RON GOWER/TIMES NEWS Mike and Elizabeth "Betty Ann" Waidell sit together with their poodle, Gracie. Betty Ann, who is fighting breast cancer and is told she has a great chance of winning the battle, will receive a Courage Award from the Carbon-Tamaqua Unit of the American Cancer Society when the group hosts its annual telethon on April 10-11. The telethon will be broadcast on Blue Ridge Communications TV-13.
It was Oct. 15 of last year when she got the call that any woman would dread after having a breast biopsy.
Elizabeth "Betty Ann" Waidell learned she had breast cancer.
Waidell, of 301 Clark St., Tamaqua, was alone when the call came from her doctor. Her husband was at work.
She admits she was scared.
But then, her attitude changed dramatically. Instead of feeling self-pity, she turned into a fighter.
She developed a strong outlook, proclaiming, "This won't get me."
"I have too much going on in my life," she said. "I have a good life. I have too many friends. I have a good family. I have a husband who stands by me. I have a good life and a little girl," referring to her 4-year-old poodle, Gracie, who had an abusive life before Betty Ann rescued her.
"This won't get me," she repeated.
It was this attitude that got her nominated, and then named a recipient of a Courage Award from the Tamaqua-Carbon Unit of the American Cancer Society.
The award will be presented on the Cancer Society's annual telethon, which will be held April 10 and 11 on Blue Ridge Communications TV-13.
Until the dramatic medical development, both Betty Ann and her husband Mike agree they have lived a relatively healthy life with the exception of Betty Ann's two knee replacements.
The couple, who will be celebrating their 26th wedding anniversary in June, met each other at the South Ward Fire Company in Tamaqua.
Betty Ann worked in a garment factory. She and her co-workers went to the South Ward Fire Company after work and Mike was a volunteer and steward there.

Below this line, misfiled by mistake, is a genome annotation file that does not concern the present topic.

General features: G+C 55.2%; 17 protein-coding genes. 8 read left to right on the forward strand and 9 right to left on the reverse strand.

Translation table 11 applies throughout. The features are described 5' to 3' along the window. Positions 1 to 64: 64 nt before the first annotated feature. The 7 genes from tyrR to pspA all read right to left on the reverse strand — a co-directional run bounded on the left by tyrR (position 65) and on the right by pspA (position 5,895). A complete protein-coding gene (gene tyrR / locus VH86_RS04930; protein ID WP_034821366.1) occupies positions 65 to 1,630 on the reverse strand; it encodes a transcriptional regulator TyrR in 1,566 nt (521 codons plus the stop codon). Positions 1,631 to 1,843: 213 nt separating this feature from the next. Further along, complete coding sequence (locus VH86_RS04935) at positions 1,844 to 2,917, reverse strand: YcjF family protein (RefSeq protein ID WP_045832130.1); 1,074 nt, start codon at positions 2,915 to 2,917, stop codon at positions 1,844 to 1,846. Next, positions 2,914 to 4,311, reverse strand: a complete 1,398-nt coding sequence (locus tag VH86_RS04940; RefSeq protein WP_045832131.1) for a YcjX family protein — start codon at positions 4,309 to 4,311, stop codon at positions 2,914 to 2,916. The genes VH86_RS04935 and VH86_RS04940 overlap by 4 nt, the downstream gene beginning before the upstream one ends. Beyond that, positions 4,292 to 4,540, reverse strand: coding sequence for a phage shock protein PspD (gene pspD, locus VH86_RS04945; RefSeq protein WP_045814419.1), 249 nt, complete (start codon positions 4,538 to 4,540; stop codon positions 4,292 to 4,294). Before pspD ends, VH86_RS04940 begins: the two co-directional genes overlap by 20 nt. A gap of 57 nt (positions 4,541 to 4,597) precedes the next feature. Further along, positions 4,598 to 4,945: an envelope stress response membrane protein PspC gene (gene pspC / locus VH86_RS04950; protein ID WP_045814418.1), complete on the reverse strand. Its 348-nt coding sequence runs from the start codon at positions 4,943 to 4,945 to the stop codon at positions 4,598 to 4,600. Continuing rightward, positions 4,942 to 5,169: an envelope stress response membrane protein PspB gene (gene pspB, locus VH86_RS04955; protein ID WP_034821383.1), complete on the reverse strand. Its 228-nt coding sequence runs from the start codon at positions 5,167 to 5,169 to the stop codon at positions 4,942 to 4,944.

She then became a volunteer at the fire company and they fell in love with each other.
"He even remembers what I wore the first time we went out," she laughed.
"We've been living it up until then," he interjected, referring to her cancer diagnosis.
Betty Ann said she had gotten regular mammograms. Because of the knee surgery, she missed one year. Then her insurance company urged her to get one.
They found something "that they called suspicious," she said, but was told not to worry about it. Her previous mammogram in 2007 had revealed calcium or a fatty cyst. As a result, the "suspicious" item was let alone to possibly dissolve itself.
She went for a follow-up mammogram, and then an ultrasound. This resulted in a biopsy.
"When I went for the biopsy, I didn't know I'd be getting it that day," she said. "I had plane tickets to leave for Las Vegas."
The biopsy didn't stop the travel plans.
She went home, grabbed her suitcases, and she and Mike went to Vegas and saw Cher perform, all in the same day.
When they returned, she got the phone call that the biopsy revealed breast cancer: invasive, ductile carcinoma, as they say in medical terms.
When she called Mike and told him, he assured her, "I'm not going to leave anything happen to you."
Her voice choked as she recalled telling her son, Mark, a student at the Bradford Campus of the University of Pittsburgh. She said he asked her, "Mom, are you going to die?"
For her husband, it wasn't the first time someone close to him got cancer.
In 1992, his brother George Waidell learned he had leukemia.
Six years later, Mike donated bone marrow to help George battle the disease. George has been free of cancer since then.
In 1999, George became a recipient of an ACS Courage Award.
Both Betty Ann and Mike are lifelong residents of Tamaqua and graduates of Tamaqua High School.
She is the daughter of Kathleen and the late Joseph Bubble.
Three months after Betty Ann was diagnosed with breast cancer, her mother also was diagnosed with it.
"I used to get everything my mom got," joked Betty Ann. "This time, I got it first."
She theorizes that there might be something in the coal banks behind her Dutch Hill residence that contributes to the cancer cause, noting several people in her block are affected with various types of the disease.
Asked what advice she would have for others, Betty Ann said, "Believe and trust in your doctors and do not worry about what might not happen."
She added, "The doctors said I have a good survival rate."
She said she already had five rounds of chemotherapy, with the final one set for April 13, two days after she receives her ACS award. In May, she will begin radiation treatments.
Mike said the cancer hasn't spread. A few lymph nodes were affected, but they were removed.
"They think I have a good attitude," Betty Ann said of her doctors.
She said her hobbies are shopping and going to concerts.
She and Mike often attend concerts at Penn's Peak in Jim Thorpe.
"I like my country singers," she added. "I love Penn's Peak. I love the food there."
She said she has plans to attend a lot of concerts in the future, stressing, "This won't get me."